Dallas — Conceived by Alonzo King in 1982, LINES Ballet has grown into a thriving, successful, and groundbreaking contemporary ballet company. Based in San Francisco, Ca., King has cultivated a collection of incredible dancers, musicians, and artists. Through their collaboration, they create stimulating performances for audiences across the world. The company is known for King’s unique view of “ballet as a science.” He looks at movement as “thought structures” that can be viewed through the lenses of mathematics, physics, and evolution to develop a new form of balletic expression.
In addition to the company, King’s creativity spills out into the community through the Alonzo King LINES Ballet Training Program, Summer Program, the BFA Program in Dance at Dominican University of California, and the Alonzo King LINES Dance Center. The recipient of countless awards and honors, King is known for his excellence in teaching, choreographic ingenuity, and community involvement. A handful of such achievements include: Dance Masters of America’s President's Award (2013), Jacob’s Pillow Creativity Award (2008), San Francisco Foundation Community Leadership Award (2007), and the New York Bessie Award for Choreographer/Creator (2005).
King began our conversation with the topic of art-makers as “truth seekers.” His process involves asking the fundamental questions “Who am I?” and “Where did I come from?” King seeks dancers and collaborators who are also interested in uncovering their own truths to these questions. Something he stressed was the humanity of art. All humans search for their identity, and King’s work reveals the process of such discovery. King went on to say: “LINES is aiming at the bull’s-eye of truth: beauty, feeling, motion, physics, mathematics…this obsession with accuracy—its truth!”
Alonzo King LINES Ballet returns to the Winspear Opera House on June 9, presented in the TITAS season. The company will perform two works: Biophony and SAND. Biophony explores how movement interacts with soundscapes recorded from around the world. With jazz accompaniment, SAND merges ballet technique and the rhythmic tenacity of saxophone and piano.
King spoke with TheaterJones about seeing his artistic vision come to fruition, the art-making process, and his fondness for Dallas.
TheaterJones: Congratulations on the recent 35th year anniversary of LINES Ballet! Looking back, how has the company grown? How would you compare your original artistic vision to what you see today?
Alonzo King: Thank you! My original artistic vision was to remove all that was unnecessary in ballet training, to address more of the humanity that exists in dance, to input a “naturalness,” and take out any artifice or unnecessary tension. And also to introduce ideas to stir minds and to open hearts. In the 35 years that we’ve been doing this, our aim has been two words: to do more, and better. And I think what has happened over this time is things have become clearer, more concise, more understood, and richer. And we want to continue to do more and better. I think one of the important observations over this period has been the realization that we don’t do anything. We’re not the doers. Our job is to put out effort and to excavate—because everything is already made. But I think you get to a point where you realize that you don’t know a damn thing! And that’s a beautiful, beautiful place to get to, because when you realize this, you’re starting to get off your high horse, and approach some whiff of humility, and how important that is in the quest for expansion. You realize that most of what you so-called “made,” was discovery! You learn to get out of the way, to listen more, to tune into what is urging the creative process, and realize that you are not the doer.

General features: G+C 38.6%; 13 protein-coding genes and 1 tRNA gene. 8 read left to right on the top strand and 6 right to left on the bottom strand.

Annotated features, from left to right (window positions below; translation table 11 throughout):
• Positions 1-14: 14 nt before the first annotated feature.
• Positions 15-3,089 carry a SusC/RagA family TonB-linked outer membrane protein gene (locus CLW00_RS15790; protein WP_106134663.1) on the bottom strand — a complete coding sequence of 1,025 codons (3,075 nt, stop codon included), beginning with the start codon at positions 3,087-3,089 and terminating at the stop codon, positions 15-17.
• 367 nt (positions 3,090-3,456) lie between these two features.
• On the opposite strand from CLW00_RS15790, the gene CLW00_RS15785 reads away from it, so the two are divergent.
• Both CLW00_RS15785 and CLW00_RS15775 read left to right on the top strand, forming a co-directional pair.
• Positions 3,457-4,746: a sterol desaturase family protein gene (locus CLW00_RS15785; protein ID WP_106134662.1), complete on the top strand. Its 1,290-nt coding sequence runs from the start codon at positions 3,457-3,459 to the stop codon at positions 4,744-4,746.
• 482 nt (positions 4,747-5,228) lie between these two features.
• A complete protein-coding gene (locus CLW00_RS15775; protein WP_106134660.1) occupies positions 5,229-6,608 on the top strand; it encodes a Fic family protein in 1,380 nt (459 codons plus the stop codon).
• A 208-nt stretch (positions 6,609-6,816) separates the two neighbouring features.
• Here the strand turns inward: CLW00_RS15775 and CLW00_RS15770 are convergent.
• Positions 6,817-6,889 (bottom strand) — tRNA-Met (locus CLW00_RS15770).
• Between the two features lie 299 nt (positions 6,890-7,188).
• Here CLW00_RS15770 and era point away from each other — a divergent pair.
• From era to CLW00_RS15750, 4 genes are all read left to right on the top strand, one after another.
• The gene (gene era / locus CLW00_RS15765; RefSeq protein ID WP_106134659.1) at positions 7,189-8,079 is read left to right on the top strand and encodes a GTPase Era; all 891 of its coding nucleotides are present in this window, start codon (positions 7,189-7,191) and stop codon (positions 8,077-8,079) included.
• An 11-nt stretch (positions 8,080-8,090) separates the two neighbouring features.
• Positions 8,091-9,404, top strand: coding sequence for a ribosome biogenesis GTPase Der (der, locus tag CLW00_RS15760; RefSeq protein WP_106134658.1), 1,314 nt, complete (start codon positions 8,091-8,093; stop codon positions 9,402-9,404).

Throughout your journey, growth, and success, it seems that you continue to return to Dallas. Why Dallas?
Dallas has a very rich audience of dance lovers. And when I say rich, I mean mentally wealthy. There is an abundance of dance that has come from Dallas—so many artists, so many dancers, so many teachers, so many admirable institutions that teach dance at a high level. And there’s a huge audience of so many serious dance lovers. It’s one of the hubs in America where dance is really venerated. We’ve had a relationship coming to Dallas—we love it, we want to continue it. We love the audience there, and we’re really looking forward to being on that stage.
Speaking of being on the stage, what do you hope audience members will learn from your performance?
There’s a saying from the Talmud that I love. And it says: “we see things not as they are, we see things as we are.” And so what we can do is offer our best, and not worry about the results. That’s one of the most difficult things to learn as a human being. With your best intentions, with your best offerings to serve humanity, you cannot look back and say, “what was the return on that investment?” That’s not the way to go. You give—you give your best, and you move on! What people see and how they respond, that is their creative license. You do the work, and not worry about the result. It’s a difficult place to get to, but it’s the place to go.